Understanding the Statute of Limitations for Asbestos Lawsuits
Lawsuits related to asbestos exposure technically fall into the category of personal injury. If you are considering filing an asbestos exposure lawsuit, it’s important to understand your state’s statute of limitations, which sets strict time limits on taking your case to court.
A statute of limitations is essentially a very strict deadline. Depending on the state, the statute of limitations for a personal injury case can range from one to six years. In Pennsylvania, the personal injury statute of limitations is two years. In most cases, if you are not able to file your lawsuit before the statute of limitations expires, the case will most likely be dismissed.
In most personal injury cases, the statute of limitations is straightforward because the time of the injury is easy to pinpoint. However, things become significantly more complicated when asbestos exposure is a factor. Due to the long latency periods associated with asbestos-related diseases, the date of injury cannot be traced back to a single moment in time. Instead, the injury may have been caused by a long period of asbestos exposure — usually several years of a person’s work history. And because asbestos-related diseases’ latency periods are significantly longer than any state’s statute of limitations, courts have been willing to make exceptions for asbestos claimants.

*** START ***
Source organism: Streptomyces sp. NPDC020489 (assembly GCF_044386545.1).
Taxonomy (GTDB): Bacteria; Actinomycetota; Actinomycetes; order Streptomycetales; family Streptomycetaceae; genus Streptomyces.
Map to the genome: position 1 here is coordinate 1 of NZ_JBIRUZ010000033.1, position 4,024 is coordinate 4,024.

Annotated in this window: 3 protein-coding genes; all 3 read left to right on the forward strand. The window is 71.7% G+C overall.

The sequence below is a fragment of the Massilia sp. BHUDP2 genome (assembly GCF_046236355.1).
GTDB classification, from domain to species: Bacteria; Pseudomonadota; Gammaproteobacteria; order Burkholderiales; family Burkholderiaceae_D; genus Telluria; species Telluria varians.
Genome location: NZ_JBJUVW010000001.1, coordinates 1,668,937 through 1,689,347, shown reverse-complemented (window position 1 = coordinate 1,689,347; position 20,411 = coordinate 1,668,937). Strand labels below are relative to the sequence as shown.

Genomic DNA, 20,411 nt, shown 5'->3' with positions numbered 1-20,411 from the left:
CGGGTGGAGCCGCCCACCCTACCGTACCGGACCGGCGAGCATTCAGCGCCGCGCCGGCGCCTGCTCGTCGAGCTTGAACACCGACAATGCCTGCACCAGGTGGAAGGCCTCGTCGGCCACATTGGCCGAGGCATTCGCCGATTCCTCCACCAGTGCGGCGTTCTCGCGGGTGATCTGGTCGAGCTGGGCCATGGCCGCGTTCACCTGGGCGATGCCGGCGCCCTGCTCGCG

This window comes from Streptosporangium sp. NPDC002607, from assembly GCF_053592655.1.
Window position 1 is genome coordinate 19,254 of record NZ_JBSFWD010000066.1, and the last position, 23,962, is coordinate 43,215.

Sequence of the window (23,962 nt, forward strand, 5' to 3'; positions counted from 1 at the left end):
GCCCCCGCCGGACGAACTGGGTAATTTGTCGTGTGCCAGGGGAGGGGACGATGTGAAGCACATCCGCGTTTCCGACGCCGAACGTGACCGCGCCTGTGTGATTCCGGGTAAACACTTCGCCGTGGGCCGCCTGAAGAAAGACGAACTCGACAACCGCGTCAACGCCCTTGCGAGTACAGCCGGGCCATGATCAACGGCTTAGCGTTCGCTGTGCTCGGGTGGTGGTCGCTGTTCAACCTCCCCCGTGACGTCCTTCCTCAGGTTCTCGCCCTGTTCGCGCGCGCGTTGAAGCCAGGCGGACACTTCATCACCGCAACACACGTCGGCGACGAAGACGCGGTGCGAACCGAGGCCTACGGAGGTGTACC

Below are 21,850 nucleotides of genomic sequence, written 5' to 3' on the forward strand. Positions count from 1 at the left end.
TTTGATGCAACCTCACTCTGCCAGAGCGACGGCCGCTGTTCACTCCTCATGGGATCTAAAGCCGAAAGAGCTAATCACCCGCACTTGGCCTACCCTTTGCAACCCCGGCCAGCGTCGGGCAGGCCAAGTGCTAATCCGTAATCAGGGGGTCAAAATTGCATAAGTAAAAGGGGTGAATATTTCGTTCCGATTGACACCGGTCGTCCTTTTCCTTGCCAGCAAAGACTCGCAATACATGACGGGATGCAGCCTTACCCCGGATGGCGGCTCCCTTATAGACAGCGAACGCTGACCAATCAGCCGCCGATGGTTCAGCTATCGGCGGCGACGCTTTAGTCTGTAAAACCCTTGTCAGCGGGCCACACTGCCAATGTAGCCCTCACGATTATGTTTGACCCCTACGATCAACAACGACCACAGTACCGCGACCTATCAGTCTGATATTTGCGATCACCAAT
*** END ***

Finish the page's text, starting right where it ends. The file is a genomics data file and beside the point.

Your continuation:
To address the difficulty associated with applying traditional limits on asbestos-related claims, courts apply the “discovery” rule. This states that the statute of limitations’ “clock” does not start until the effects of asbestos exposure begin to manifest themselves. That is, it starts once the claimant knows — or should have known — of the injury or illness.
To learn more about your rights after asbestos exposure causes health issues for you or a loved one, consult an experienced Philadelphia personal injury lawyer.